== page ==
Term Paper: Keynesian Fiscal Policy

Pages: 4 (1442 words)  ·  Bibliography Sources: 1+  ·  Level: College Senior  ·  Topic: Economics  ·  Buy This Paper


[. . .] On the other hand, if they expect the government to be passive, they may cut their spending, thereby deepening the recession. In the three decades following Keynes's General Theory, economists emphasized the importance of the public's expectations about output and employment. In the past three decades, economists have instead emphasized the public's expectations about inflation and have often neglected the public's expectations about output and employment. Both expectations are important to the stability of the economy: Private behavior will be stabilizing when the public expects the government to act aggressively to combat either inflation or recession." Keynesianism actually achieved a middle ground that conceded little to its political critics: markets work, it claimed, provided there is full employment, but the market itself cannot guarantee that on its own; furthermore, government efforts are not futile but, tended carefully and continuously, they can in fact help sustain a permanently high level of employment and stability.

After the 1940s, the real impact of Keynes's model on public policy began to be felt. Because the government had intervened with by pump priming and a government-led war, people began to look at Keynesian claims about the ability of governments to achieve and maintain full employment.

In the United States, in 1946, the U.S. Congress passed the "Employment Act" emphasizing government's responsibility to seek and maintain "maximum employment" (the word "full" was deleted by some nervous congressmen, and the final text was littered with conservative escape clauses). A Council of Economic Advisors (CEA) was set up around the same time. Even in its early years, it was composed and staffed by economists somewhat sympathetic with the Keynesian Revolution. By the time the Kennedy administration took office, the CEA was composed of prominent Keynesians outright, with Walter Heller, Kermit Gordon and James Tobin the CEA seats and Paul Samuelson, John Kenneth Galbraith, Arthur Okun and Seymour Harris in the background.

In the post-war Western world, fiscal policy became the norm and monetary policy was slowly identified as being an important influence on output and therefore a potentially effective policy tool.

The Gold Standard no longer was revered as the only way to go and was eventually abandoned altogether. Keynes himself was responsible for setting a new international monetary order in 1946.

For the next few decades, political consensus on economic policy was remarkably uniform. By 1970, even Richard Nixon would declare "I am now a Keynesian." The violent business cycle, it was thought, had been tamed - and, in many ways, it actually was. During this period, the Western world achieved an unprecedented period of prosperity and the developing nations of Latin America, Africa and Asia looked forward with confidence. It seemed as if the vision Keynes laid out in his "Economic Possibilities for Our Grandchildren" (1930, Nation and Atheneum) was approaching even faster than he had anticipated. Of course, few predicted the unraveling that would happen in the 1970s.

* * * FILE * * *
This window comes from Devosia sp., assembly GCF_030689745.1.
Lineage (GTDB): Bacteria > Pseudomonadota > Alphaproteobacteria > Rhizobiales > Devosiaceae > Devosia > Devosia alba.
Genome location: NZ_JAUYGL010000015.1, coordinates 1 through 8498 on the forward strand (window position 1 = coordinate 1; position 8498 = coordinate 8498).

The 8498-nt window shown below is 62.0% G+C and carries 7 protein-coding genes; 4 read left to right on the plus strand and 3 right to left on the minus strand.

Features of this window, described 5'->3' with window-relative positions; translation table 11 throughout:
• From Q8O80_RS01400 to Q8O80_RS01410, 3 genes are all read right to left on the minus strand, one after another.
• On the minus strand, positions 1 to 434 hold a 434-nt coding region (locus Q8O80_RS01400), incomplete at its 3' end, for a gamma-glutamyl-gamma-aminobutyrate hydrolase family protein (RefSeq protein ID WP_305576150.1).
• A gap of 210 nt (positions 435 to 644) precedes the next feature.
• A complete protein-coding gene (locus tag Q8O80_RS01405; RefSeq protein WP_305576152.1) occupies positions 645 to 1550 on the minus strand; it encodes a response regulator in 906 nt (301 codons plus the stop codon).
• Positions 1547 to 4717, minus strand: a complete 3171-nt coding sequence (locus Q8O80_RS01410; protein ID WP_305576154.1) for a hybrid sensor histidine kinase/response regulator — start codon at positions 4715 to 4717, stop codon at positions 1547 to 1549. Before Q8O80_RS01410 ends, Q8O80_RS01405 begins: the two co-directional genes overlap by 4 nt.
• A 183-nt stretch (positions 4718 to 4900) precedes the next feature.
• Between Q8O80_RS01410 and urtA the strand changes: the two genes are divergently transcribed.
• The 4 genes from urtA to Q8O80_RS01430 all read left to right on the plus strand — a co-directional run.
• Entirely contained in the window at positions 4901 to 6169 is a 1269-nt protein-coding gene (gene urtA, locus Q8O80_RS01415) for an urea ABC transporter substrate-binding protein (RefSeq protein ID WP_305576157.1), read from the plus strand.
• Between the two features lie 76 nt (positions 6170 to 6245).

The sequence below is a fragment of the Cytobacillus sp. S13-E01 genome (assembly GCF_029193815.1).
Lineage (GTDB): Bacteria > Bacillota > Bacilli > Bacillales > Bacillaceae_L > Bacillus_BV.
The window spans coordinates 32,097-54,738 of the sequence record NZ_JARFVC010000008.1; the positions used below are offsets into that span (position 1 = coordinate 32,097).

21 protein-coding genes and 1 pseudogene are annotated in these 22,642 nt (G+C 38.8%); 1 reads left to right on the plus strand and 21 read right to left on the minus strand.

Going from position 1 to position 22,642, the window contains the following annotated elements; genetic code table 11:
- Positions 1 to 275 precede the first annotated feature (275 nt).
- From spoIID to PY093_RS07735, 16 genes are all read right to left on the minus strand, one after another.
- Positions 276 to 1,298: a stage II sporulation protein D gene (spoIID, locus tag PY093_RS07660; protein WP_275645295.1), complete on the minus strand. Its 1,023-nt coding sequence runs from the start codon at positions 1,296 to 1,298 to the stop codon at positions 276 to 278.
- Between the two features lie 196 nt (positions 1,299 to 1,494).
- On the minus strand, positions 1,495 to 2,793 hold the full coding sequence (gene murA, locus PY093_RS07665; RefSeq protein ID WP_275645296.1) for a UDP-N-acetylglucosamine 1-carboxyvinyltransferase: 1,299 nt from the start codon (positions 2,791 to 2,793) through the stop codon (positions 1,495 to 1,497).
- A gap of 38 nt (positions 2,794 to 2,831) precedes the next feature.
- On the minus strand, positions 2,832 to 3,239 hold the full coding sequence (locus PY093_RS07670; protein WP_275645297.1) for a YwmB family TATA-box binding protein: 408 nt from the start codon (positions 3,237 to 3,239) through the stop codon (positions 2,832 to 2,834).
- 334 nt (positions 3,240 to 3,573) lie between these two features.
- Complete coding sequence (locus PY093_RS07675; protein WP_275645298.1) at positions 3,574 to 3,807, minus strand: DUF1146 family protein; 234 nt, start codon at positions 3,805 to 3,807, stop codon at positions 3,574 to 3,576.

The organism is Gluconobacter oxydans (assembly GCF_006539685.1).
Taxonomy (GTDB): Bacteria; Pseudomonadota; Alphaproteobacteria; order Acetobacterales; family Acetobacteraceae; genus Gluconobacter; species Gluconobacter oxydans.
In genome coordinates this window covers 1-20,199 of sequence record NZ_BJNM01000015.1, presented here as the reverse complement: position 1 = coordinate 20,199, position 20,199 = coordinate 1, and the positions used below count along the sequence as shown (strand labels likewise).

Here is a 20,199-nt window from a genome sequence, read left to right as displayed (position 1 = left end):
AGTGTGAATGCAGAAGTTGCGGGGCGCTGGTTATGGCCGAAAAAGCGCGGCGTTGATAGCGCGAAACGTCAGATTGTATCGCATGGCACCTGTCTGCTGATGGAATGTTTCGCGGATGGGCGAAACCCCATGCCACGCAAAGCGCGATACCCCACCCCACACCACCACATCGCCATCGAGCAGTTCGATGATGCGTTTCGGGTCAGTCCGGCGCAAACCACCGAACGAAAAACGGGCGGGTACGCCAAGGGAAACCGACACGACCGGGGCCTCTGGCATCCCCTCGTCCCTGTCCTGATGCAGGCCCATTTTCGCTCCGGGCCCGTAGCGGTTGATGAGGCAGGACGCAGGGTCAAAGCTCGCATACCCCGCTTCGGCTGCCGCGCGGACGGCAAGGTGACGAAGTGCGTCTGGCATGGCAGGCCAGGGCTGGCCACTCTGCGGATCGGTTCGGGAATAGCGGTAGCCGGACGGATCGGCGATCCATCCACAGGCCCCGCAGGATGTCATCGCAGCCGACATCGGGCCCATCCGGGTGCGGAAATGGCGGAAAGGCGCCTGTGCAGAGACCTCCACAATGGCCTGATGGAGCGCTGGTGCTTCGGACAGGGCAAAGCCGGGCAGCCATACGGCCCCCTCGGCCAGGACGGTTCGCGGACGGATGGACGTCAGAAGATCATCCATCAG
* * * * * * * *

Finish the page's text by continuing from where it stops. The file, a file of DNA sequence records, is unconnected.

In summary, the Keynesian theory recommends a simple straightforward solution to the largesse of poor economic conditions and that is an expansionary fiscal policy. Basically, this means that either a cut in taxes, an increase in government cash transfer payments, or a proactive increase in government purchases of goods and services. The government in essence would be artificially stimulating the economy.

Tax cuts and cash transfers would then result in consumer spending, stimulating production of consumer goods and in turn inducing businesses to raise their investment spending in order to develop more capacity for producing additional consumer goods. Government purchases stimulate the production of the goods that the government buys. All of this activity generates income that, in turn, further raises consumer spending.

Keynes's model played a significant role in U.S. economics from the 1930s throughout the 1970s and its evident effects are ongoing as the U.S. economy works through another slump. Does fiscal expansion always work? Perhaps not, but for a period of time, it was the macroeconomic model that would bring the U.S. back from near economic disaster.

Information Sources

Reviving Fiscal Policy." Laurence Seidman. http://www.geocities.com. http://william-king.www.drexel.edu.

Reviving Fiscal Policy." Laurence Seidman. http://www.geocities.com. [END OF PREVIEW]

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